The use of steel is seen by some as a cold, stiff, and forced effort, which stands apart from natural and vibrant design and form. The curved steel industry is one area which is beginning to separate itself from these preconceived notions by incorporating sleek, curved steel members in exciting ways. One area where curved steel stands out the most is when it is used in conjunction with natural elements.
Over 200 pieces of curved steel beams were used to create the mile-long walkway at Dos Lagos. Featuring multi-radius bending of W6 x 24, W8 x 13, W8 x 35, W6x16, and W8 x 31 beams, some portions of the architecture called for radii as tight as 4 feet. The walkway itself spans the length between two man-made lakes in Corona, California, and dresses the curved steel in bamboo for a melding of natural and man-made construction. Here, the use of curved steel for the walkway frame, benches, and handrails is complementary to the luxurious winding path with views of waterfalls and this cozy community.
Another area where curved steel was used to bring people closer to the beauty of nature was in the Glacier Skywalk in Jasper National Park in Alberta, Canada. Here, architects and engineers incorporated the use of rolled pipe and curved plate among other elements to bring visitors a few steps closer to the dramatic views of the Canadian Rockies. Visitors are able to step out 100 feet beyond the cliff edge and look down over 900 feet through the glass floor.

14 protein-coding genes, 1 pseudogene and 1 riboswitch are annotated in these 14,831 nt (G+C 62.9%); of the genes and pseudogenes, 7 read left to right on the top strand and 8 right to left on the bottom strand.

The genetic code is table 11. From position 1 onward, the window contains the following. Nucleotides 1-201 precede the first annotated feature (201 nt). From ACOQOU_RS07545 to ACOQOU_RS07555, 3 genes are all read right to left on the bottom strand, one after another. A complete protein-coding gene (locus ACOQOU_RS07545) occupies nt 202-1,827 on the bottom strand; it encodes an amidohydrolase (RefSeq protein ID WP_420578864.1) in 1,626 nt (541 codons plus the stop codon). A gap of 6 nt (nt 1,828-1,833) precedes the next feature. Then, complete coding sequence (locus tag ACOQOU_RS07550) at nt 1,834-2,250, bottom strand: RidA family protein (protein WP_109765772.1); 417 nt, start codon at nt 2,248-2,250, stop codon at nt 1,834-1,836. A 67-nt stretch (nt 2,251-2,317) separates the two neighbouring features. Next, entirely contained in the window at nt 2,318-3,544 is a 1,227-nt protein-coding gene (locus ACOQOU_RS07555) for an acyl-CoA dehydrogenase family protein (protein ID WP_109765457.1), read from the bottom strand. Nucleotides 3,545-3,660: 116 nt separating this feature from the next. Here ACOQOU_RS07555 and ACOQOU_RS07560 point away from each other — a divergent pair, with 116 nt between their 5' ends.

Similar to the Canadian skywalk, the Hualapi Tribe maintains the horseshoe-shaped cantilever bridge of curved steel which reaches out over the Grand Canyon in Arizona. Here, the curved steel walkway is strong enough to withstand an 8.0 magnitude earthquake within a 50 mile range. Visitors to the attraction can rest assured that the highly engineered walkway is safe to step out onto. While it can hold over 800 visitors weighing 200lbs simultaneously, the maximum occupancy for the walkway is only 120 at one time. The lower number of visitors also helps maintain a somewhat serene and beautiful view of the surrounding area, as the Hualapi Tribe also requires visitors to wear protective coverings on their shoes.
Curved steel has many uses, but more often, we are seeing it utilized to merge natural and man-made edifices with beautiful and stunning results.